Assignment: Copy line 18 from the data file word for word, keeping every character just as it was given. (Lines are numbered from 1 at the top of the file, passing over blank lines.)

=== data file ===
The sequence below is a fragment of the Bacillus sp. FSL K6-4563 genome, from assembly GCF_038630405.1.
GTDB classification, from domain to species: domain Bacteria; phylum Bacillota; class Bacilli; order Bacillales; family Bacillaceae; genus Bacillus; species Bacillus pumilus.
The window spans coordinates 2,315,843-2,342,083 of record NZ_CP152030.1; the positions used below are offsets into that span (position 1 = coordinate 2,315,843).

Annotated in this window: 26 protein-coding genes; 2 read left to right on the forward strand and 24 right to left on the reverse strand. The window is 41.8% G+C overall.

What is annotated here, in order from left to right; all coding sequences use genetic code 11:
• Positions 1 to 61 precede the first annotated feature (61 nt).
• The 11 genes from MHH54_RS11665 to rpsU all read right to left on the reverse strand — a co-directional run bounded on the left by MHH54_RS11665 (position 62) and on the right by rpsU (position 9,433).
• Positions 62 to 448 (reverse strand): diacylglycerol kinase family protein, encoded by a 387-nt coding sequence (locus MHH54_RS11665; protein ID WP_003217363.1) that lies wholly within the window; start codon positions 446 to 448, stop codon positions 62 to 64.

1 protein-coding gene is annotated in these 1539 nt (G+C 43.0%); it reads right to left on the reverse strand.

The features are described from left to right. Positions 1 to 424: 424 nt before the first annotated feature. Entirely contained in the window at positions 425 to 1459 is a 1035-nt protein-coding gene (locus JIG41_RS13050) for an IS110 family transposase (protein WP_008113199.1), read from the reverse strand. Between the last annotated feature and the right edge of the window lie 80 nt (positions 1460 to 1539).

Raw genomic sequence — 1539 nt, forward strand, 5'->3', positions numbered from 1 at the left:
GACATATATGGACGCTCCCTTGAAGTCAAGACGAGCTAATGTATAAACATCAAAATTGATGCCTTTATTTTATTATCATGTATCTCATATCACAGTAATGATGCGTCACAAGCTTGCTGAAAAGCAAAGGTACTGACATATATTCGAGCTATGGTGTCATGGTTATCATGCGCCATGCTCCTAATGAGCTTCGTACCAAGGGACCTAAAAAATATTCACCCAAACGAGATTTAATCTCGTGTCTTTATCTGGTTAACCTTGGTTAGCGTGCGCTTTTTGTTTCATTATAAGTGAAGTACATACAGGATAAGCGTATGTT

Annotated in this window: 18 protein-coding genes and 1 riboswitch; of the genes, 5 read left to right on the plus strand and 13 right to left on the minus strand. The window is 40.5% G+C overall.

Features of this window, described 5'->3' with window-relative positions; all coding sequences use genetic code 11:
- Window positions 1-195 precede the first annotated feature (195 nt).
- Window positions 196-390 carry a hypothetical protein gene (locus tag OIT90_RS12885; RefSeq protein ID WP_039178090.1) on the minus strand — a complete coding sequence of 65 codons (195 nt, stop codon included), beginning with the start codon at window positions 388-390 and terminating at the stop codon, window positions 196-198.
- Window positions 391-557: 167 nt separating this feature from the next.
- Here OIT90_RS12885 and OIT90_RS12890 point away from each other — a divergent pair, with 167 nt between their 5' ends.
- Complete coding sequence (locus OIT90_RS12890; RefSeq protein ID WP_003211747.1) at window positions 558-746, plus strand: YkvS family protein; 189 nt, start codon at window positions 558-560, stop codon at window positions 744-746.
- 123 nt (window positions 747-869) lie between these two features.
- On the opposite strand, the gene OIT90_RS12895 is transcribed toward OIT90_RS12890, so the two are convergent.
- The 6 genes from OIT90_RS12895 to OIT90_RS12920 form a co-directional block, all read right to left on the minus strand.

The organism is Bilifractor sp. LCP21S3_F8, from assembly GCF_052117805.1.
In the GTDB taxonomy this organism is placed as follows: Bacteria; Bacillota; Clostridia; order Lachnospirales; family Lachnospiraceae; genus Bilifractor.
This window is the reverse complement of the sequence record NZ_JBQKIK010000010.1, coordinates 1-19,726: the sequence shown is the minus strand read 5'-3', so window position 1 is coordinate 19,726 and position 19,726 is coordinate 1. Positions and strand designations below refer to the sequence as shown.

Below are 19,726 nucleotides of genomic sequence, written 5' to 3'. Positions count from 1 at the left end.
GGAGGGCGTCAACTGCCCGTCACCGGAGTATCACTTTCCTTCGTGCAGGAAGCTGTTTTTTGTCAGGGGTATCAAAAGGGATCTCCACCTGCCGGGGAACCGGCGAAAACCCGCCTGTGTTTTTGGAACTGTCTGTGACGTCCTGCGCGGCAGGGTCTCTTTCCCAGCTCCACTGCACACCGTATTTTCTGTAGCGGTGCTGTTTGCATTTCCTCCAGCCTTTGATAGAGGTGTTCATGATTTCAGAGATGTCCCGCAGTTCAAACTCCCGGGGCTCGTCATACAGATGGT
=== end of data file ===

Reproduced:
- Here OIT90_RS12885 and OIT90_RS12890 point away from each other — a divergent pair, with 167 nt between their 5' ends.